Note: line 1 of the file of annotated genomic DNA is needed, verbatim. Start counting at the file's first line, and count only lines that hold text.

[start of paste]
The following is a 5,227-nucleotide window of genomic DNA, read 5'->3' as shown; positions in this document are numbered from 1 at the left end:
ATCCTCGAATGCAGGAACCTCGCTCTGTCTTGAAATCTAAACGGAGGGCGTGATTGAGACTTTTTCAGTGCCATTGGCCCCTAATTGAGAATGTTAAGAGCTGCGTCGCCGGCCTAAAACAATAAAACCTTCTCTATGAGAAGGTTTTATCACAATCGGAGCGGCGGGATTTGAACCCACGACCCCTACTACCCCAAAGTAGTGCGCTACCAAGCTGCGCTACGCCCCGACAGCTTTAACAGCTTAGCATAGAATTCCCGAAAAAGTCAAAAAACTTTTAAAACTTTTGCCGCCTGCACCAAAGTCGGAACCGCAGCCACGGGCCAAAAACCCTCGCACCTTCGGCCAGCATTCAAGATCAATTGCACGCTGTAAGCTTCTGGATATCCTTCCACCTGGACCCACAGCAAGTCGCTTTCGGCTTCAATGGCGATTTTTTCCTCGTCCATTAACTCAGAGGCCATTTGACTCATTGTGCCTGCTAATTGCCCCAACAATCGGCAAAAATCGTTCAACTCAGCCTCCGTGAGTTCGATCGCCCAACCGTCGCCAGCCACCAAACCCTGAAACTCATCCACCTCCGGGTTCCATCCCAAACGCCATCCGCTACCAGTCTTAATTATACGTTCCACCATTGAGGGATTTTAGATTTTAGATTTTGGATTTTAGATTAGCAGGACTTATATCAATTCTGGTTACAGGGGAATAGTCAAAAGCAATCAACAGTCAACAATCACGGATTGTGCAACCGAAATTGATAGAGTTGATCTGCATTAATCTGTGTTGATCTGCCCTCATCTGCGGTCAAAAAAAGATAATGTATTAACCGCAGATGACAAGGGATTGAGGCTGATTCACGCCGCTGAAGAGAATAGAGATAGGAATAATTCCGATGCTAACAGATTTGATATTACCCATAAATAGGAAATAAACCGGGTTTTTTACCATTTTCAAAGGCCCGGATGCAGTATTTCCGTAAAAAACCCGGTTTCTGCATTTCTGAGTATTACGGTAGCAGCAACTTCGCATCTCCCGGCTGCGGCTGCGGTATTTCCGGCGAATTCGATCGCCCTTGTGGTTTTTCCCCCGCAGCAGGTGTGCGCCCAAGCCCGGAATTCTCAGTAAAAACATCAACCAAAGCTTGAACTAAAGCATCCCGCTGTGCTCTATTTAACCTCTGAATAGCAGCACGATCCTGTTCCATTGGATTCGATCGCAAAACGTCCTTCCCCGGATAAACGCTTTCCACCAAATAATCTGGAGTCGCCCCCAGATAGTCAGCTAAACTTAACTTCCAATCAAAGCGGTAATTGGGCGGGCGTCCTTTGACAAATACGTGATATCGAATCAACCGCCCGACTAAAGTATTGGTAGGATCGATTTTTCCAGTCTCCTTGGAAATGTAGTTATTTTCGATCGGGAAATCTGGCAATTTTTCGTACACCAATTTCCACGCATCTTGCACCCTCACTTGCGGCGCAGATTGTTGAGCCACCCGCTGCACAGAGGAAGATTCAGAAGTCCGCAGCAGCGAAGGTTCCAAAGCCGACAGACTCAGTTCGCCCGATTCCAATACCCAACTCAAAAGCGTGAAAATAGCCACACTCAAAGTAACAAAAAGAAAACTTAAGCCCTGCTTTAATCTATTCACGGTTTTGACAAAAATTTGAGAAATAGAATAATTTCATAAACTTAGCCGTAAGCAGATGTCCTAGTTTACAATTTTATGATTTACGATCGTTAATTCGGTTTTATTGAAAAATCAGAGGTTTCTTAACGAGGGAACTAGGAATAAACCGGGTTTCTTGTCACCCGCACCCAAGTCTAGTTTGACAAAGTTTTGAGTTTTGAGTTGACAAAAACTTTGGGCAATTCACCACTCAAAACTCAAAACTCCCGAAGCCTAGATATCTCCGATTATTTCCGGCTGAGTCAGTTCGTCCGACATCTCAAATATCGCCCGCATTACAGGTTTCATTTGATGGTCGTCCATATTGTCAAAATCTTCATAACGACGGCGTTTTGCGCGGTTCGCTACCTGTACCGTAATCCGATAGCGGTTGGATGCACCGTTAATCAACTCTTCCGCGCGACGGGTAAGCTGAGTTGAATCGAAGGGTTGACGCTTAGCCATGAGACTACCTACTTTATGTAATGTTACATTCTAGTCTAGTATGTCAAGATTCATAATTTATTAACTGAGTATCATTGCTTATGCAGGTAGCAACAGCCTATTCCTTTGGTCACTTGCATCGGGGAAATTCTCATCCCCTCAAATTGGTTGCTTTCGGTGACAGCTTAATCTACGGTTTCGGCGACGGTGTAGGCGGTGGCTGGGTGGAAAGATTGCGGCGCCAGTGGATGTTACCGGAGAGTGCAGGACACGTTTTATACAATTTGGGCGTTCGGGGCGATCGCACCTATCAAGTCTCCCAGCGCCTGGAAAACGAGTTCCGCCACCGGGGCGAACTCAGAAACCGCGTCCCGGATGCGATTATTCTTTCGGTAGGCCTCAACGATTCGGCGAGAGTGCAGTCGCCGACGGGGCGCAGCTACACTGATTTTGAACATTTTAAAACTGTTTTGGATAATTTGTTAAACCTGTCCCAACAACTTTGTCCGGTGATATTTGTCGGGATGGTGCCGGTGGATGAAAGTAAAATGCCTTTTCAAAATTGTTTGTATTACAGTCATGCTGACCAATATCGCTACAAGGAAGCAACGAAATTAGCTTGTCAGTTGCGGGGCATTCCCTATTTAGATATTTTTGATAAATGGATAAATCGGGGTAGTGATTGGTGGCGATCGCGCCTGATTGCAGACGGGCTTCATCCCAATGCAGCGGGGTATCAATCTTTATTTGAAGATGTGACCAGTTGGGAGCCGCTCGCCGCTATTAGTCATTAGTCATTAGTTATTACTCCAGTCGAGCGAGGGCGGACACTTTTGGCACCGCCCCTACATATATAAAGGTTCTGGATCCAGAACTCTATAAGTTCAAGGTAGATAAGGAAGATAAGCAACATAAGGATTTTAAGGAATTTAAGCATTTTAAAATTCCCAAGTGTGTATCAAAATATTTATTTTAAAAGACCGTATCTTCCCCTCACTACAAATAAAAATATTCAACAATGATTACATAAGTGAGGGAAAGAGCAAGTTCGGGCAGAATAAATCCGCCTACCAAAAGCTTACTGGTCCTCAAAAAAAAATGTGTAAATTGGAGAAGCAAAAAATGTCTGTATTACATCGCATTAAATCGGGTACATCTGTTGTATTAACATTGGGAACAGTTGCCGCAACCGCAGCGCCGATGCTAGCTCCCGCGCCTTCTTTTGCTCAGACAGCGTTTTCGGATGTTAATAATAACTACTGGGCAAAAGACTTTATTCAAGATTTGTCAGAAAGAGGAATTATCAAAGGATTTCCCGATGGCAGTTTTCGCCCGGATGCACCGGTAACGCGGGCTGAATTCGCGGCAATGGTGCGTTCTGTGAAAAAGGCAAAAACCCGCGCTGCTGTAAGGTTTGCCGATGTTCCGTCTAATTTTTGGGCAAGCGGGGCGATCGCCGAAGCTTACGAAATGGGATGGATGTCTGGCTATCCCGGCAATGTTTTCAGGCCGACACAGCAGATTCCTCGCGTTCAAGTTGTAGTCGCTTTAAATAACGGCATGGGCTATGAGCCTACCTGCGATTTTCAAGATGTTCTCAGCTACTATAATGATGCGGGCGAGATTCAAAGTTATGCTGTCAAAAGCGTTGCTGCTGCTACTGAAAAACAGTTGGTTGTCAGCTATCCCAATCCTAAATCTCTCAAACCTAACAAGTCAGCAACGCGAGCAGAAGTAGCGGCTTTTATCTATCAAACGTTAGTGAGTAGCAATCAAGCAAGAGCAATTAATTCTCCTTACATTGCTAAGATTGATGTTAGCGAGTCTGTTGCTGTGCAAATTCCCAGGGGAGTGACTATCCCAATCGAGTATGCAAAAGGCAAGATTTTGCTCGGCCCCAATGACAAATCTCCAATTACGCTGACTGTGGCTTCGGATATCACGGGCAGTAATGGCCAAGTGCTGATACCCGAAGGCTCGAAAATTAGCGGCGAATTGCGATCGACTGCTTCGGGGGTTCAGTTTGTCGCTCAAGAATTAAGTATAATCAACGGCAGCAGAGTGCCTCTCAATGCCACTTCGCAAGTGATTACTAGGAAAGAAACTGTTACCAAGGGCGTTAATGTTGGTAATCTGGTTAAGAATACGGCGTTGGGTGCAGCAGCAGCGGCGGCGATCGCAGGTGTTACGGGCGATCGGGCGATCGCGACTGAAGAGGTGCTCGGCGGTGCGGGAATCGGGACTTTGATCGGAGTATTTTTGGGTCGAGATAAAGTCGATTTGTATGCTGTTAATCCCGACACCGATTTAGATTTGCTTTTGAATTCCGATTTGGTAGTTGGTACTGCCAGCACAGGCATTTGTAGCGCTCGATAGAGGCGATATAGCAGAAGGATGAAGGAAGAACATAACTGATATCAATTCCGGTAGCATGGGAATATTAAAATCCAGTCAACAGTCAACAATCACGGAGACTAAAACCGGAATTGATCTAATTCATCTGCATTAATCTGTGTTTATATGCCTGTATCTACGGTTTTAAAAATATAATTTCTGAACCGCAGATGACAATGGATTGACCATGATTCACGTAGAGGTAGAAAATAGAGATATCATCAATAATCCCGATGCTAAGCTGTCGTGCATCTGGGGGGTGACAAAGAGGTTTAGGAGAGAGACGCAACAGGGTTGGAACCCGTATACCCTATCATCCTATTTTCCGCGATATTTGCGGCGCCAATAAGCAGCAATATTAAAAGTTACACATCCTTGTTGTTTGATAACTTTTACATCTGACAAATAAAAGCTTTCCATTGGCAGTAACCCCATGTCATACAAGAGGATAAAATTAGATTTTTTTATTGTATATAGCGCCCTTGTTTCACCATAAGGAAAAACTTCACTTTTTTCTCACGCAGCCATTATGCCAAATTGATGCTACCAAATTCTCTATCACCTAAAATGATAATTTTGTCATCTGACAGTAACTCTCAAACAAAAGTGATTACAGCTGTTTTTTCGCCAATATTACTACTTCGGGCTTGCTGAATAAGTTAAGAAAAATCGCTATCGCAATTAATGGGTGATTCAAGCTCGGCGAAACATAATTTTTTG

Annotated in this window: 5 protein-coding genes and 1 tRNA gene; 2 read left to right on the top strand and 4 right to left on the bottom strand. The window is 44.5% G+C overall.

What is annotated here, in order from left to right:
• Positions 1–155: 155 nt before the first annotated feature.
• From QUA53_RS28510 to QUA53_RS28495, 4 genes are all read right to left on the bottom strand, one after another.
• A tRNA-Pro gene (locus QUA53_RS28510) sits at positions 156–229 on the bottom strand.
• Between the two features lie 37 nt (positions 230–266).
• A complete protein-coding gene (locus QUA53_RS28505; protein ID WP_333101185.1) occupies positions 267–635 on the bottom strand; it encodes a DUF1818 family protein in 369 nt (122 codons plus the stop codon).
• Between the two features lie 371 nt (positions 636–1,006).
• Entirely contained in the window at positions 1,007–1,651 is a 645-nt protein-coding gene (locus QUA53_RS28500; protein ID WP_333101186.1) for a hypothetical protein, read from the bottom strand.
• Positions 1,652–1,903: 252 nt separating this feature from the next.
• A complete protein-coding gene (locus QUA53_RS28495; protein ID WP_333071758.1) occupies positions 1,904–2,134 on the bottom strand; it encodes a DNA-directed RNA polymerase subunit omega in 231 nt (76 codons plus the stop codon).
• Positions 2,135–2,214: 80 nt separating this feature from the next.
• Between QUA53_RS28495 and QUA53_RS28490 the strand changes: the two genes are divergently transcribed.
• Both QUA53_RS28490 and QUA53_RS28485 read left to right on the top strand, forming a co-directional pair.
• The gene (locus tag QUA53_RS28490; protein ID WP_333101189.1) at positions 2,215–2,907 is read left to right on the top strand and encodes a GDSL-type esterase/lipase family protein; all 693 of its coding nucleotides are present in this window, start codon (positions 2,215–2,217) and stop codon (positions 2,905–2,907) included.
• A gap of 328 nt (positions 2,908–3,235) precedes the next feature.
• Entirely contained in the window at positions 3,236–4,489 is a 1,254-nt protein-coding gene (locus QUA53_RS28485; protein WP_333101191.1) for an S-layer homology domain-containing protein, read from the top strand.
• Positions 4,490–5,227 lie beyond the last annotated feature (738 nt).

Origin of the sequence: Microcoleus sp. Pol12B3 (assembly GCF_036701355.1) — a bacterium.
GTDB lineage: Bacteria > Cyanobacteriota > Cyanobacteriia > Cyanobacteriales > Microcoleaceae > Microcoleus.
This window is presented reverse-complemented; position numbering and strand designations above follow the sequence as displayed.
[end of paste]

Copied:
The following is a 5,227-nucleotide window of genomic DNA, read 5'->3' as shown; positions in this document are numbered from 1 at the left end: